The Fall of an American Rome: Deindustrialization of the American Dream

By Quentin R. Skrabec Jr. | Go to book overview

CHAPTER 4. A NEW WORLD ORDER

The post-World War world is far different than the world prior. A global division and competition in ideology between communism and capitalism often dominated the news and American psyche, but it made little difference to industrial America. Initially, after World War II, America was the only game in town, dominating in steel, auto, rubber, and durable goods manufacture. The adoption of the Mont Pèlerin Society’s economic philosophy meant little while the competition from Germany, the rest of Europe, and Japan were in ruins. Peace, the United Nations; and Western unity vis-à-vis the rest of the world took priority over trade when it came to setting American policy. In any case, American industrial exports were robust as the world rebuilt. Nonetheless, the world order of Mont Pèlerin called for the decline of American prosperity. America’s steel industry was to feel it first.

In 1947, the United States produced an amazing 57 percent of the world’s steel. It was limited in exports by the booming domestic market it had to supply. American money, however, flowed quickly into the rebuilding of the world. The first sign of a future slowdown for American industry was in exports. By 1960, United States accounted for 26 percent of the world’s steel production, and Japan was the world’s leader in steel exports. This was a silent change. The loss of exports hardly seemed like a crisis; Americans were happy to dominate the domestic market. The problem became more acute for the steel industry in the 1970s.

-45-

Notes for this page

Add a new note
If you are trying to select text to create highlights or citations, remember that you must now click or tap on the first word, and then click or tap on the last word.
One moment ...
Default project is now your active project.
Project items
Notes
Cite this page

Cited page

Style
Citations are available only to our active members.
Buy instant access to cite pages or passages in MLA 8, MLA 7, APA and Chicago citation styles.

(Einhorn, 1992, p. 25)

(Einhorn 25)

(Einhorn 25)

1. Lois J. Einhorn, Abraham Lincoln, the Orator: Penetrating the Lincoln Legend (Westport, CT: Greenwood Press, 1992), 25, http://www.questia.com/read/27419298.

Note: primary sources have slightly different requirements for citation. Please see these guidelines for more information.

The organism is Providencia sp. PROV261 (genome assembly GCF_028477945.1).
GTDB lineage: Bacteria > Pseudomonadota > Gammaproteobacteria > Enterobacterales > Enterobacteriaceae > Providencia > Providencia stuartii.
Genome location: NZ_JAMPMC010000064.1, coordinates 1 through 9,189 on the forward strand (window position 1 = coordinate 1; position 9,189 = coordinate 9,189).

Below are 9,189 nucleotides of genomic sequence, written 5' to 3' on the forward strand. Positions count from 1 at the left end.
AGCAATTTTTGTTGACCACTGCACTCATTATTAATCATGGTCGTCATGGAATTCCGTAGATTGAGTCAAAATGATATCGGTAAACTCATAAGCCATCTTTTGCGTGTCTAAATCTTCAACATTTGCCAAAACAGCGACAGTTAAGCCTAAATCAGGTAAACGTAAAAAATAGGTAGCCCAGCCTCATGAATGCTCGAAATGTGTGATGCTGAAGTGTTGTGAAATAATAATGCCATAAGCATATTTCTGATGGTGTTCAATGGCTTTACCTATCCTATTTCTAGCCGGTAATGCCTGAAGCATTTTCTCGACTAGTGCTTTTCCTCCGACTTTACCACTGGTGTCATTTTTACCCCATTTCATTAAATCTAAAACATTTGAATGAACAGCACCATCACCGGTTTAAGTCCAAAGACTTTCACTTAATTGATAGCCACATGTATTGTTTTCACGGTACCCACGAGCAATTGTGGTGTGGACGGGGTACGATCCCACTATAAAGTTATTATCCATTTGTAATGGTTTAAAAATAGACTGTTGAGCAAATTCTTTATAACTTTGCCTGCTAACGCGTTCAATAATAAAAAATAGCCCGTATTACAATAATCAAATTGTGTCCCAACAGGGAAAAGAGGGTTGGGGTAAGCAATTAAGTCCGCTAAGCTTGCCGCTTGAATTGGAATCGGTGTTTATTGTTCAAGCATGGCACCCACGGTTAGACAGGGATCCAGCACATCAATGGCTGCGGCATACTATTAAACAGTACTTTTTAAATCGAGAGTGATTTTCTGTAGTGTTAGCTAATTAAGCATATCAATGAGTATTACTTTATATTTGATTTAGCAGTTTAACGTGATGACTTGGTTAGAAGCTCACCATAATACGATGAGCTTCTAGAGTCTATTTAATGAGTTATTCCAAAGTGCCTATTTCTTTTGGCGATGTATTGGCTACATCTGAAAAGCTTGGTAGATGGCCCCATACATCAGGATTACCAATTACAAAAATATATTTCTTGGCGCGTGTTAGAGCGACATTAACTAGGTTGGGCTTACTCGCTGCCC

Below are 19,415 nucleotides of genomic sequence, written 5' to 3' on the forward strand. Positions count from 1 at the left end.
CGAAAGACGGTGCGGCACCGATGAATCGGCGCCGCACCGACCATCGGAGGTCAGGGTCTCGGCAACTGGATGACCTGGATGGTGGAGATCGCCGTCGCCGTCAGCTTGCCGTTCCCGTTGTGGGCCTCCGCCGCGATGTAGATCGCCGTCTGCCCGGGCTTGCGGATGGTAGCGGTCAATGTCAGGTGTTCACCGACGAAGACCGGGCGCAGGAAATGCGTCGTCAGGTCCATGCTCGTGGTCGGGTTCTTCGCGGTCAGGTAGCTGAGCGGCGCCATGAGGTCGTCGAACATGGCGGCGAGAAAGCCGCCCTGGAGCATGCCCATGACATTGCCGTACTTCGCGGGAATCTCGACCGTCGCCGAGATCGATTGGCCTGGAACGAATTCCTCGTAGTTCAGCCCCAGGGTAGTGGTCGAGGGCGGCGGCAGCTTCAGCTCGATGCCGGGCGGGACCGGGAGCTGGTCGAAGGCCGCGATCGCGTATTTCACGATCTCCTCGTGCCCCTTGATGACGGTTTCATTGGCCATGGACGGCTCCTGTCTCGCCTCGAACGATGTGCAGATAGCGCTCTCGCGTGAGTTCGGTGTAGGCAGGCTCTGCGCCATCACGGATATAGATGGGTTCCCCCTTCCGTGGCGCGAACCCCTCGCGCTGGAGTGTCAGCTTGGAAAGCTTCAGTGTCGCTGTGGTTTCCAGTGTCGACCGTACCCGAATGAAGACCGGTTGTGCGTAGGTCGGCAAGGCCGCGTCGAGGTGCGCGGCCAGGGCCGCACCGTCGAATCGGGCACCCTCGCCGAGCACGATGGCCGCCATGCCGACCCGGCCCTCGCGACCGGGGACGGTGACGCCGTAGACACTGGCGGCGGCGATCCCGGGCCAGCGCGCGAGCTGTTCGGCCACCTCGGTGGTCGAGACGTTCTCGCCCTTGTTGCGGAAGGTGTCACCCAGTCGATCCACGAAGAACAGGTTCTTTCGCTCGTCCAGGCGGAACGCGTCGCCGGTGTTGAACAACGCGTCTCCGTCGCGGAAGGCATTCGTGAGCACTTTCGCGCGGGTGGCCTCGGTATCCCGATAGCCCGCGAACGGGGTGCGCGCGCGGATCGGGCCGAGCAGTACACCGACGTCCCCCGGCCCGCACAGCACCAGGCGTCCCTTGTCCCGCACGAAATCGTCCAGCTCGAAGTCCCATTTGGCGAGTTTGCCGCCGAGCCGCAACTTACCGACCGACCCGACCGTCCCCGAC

Cited page

Bookmark this page
The Fall of an American Rome: Deindustrialization of the American Dream
Table of contents

Table of contents

Settings

Settings

Typeface
Text size Smaller Larger Reset View mode
Search within

Search within this book

Look up

Look up a word

  • Dictionary
  • Thesaurus
Please submit a word or phrase above.
Print this page

Print this page

Why can't I print more than one page at a time?

Help
Full screen
Items saved from this book
  • Bookmarks
  • Highlights & Notes
  • Citations
/ 204

matching results for page

    Questia reader help

    How to highlight and cite specific passages

    1. Click or tap the first word you want to select.
    2. Click or tap the last word you want to select, and you’ll see everything in between get selected.
    3. You’ll then get a menu of options like creating a highlight or a citation from that passage of text.

    OK, got it!

    Cited passage

    Style
    Citations are available only to our active members.
    Buy instant access to cite pages or passages in MLA 8, MLA 7, APA and Chicago citation styles.

    "Portraying himself as an honest, ordinary person helped Lincoln identify with his audiences." (Einhorn, 1992, p. 25).

    "Portraying himself as an honest, ordinary person helped Lincoln identify with his audiences." (Einhorn 25)

    "Portraying himself as an honest, ordinary person helped Lincoln identify with his audiences." (Einhorn 25)

    "Portraying himself as an honest, ordinary person helped Lincoln identify with his audiences."1

    1. Lois J. Einhorn, Abraham Lincoln, the Orator: Penetrating the Lincoln Legend (Westport, CT: Greenwood Press, 1992), 25, http://www.questia.com/read/27419298.

    Cited passage

    Thanks for trying Questia!

    Please continue trying out our research tools, but please note, full functionality is available only to our active members.

    Your work will be lost once you leave this Web page.

    Buy instant access to save your work.

    Already a member? Log in now.

    Search by... Author
    Show... All Results Primary Sources Peer-reviewed

    Oops!

    An unknown error has occurred. Please click the button below to reload the page. If the problem persists, please try again in a little while.